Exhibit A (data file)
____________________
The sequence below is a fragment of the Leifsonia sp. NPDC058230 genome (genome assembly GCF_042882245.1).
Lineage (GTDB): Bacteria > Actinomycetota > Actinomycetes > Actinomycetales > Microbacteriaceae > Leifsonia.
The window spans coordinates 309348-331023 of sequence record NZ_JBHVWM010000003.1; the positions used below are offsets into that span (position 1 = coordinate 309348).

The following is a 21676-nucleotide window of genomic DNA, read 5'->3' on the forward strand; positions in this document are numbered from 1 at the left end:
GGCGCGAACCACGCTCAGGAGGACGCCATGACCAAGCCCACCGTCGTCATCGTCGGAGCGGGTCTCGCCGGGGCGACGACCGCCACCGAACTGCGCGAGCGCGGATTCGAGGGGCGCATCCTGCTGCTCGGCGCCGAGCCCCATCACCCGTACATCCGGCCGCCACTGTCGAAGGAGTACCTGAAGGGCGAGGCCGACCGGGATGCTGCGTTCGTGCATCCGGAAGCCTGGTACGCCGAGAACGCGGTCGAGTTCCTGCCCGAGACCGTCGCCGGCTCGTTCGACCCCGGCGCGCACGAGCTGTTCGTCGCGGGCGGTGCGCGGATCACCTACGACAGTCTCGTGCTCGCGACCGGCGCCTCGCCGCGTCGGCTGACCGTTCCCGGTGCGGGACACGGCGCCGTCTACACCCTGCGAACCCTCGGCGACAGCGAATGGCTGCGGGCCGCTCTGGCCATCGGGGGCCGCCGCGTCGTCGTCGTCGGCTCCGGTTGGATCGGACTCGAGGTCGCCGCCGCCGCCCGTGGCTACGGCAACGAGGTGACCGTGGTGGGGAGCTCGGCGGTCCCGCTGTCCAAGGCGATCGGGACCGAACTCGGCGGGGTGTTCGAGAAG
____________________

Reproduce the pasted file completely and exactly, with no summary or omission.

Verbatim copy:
The sequence below is a fragment of the Leifsonia sp. NPDC058230 genome (genome assembly GCF_042882245.1).
Lineage (GTDB): Bacteria > Actinomycetota > Actinomycetes > Actinomycetales > Microbacteriaceae > Leifsonia.
The window spans coordinates 309348-331023 of sequence record NZ_JBHVWM010000003.1; the positions used below are offsets into that span (position 1 = coordinate 309348).

The following is a 21676-nucleotide window of genomic DNA, read 5'->3' on the forward strand; positions in this document are numbered from 1 at the left end:
GGCGCGAACCACGCTCAGGAGGACGCCATGACCAAGCCCACCGTCGTCATCGTCGGAGCGGGTCTCGCCGGGGCGACGACCGCCACCGAACTGCGCGAGCGCGGATTCGAGGGGCGCATCCTGCTGCTCGGCGCCGAGCCCCATCACCCGTACATCCGGCCGCCACTGTCGAAGGAGTACCTGAAGGGCGAGGCCGACCGGGATGCTGCGTTCGTGCATCCGGAAGCCTGGTACGCCGAGAACGCGGTCGAGTTCCTGCCCGAGACCGTCGCCGGCTCGTTCGACCCCGGCGCGCACGAGCTGTTCGTCGCGGGCGGTGCGCGGATCACCTACGACAGTCTCGTGCTCGCGACCGGCGCCTCGCCGCGTCGGCTGACCGTTCCCGGTGCGGGACACGGCGCCGTCTACACCCTGCGAACCCTCGGCGACAGCGAATGGCTGCGGGCCGCTCTGGCCATCGGGGGCCGCCGCGTCGTCGTCGTCGGCTCCGGTTGGATCGGACTCGAGGTCGCCGCCGCCGCCCGTGGCTACGGCAACGAGGTGACCGTGGTGGGGAGCTCGGCGGTCCCGCTGTCCAAGGCGATCGGGACCGAACTCGGCGGGGTGTTCGAGAAG